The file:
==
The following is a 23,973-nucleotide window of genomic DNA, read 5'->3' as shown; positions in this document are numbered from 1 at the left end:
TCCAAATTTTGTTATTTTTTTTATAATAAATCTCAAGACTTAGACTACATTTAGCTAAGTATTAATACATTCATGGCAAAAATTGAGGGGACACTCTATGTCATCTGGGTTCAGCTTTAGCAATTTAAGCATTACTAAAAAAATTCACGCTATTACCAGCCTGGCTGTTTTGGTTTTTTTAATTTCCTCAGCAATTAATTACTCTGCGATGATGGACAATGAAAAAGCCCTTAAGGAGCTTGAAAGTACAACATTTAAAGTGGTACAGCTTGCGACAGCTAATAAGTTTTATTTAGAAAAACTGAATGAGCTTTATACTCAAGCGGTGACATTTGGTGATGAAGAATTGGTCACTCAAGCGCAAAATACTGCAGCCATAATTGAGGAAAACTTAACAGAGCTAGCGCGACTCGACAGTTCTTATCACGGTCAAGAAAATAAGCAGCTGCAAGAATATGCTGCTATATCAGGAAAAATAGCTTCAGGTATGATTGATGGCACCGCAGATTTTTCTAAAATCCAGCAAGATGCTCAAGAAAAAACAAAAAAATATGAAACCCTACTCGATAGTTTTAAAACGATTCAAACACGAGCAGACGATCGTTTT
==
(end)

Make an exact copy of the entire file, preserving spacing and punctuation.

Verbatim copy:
The following is a 23,973-nucleotide window of genomic DNA, read 5'->3' as shown; positions in this document are numbered from 1 at the left end:
TCCAAATTTTGTTATTTTTTTTATAATAAATCTCAAGACTTAGACTACATTTAGCTAAGTATTAATACATTCATGGCAAAAATTGAGGGGACACTCTATGTCATCTGGGTTCAGCTTTAGCAATTTAAGCATTACTAAAAAAATTCACGCTATTACCAGCCTGGCTGTTTTGGTTTTTTTAATTTCCTCAGCAATTAATTACTCTGCGATGATGGACAATGAAAAAGCCCTTAAGGAGCTTGAAAGTACAACATTTAAAGTGGTACAGCTTGCGACAGCTAATAAGTTTTATTTAGAAAAACTGAATGAGCTTTATACTCAAGCGGTGACATTTGGTGATGAAGAATTGGTCACTCAAGCGCAAAATACTGCAGCCATAATTGAGGAAAACTTAACAGAGCTAGCGCGACTCGACAGTTCTTATCACGGTCAAGAAAATAAGCAGCTGCAAGAATATGCTGCTATATCAGGAAAAATAGCTTCAGGTATGATTGATGGCACCGCAGATTTTTCTAAAATCCAGCAAGATGCTCAAGAAAAAACAAAAAAATATGAAACCCTACTCGATAGTTTTAAAACGATTCAAACACGAGCAGACGATCGTTTT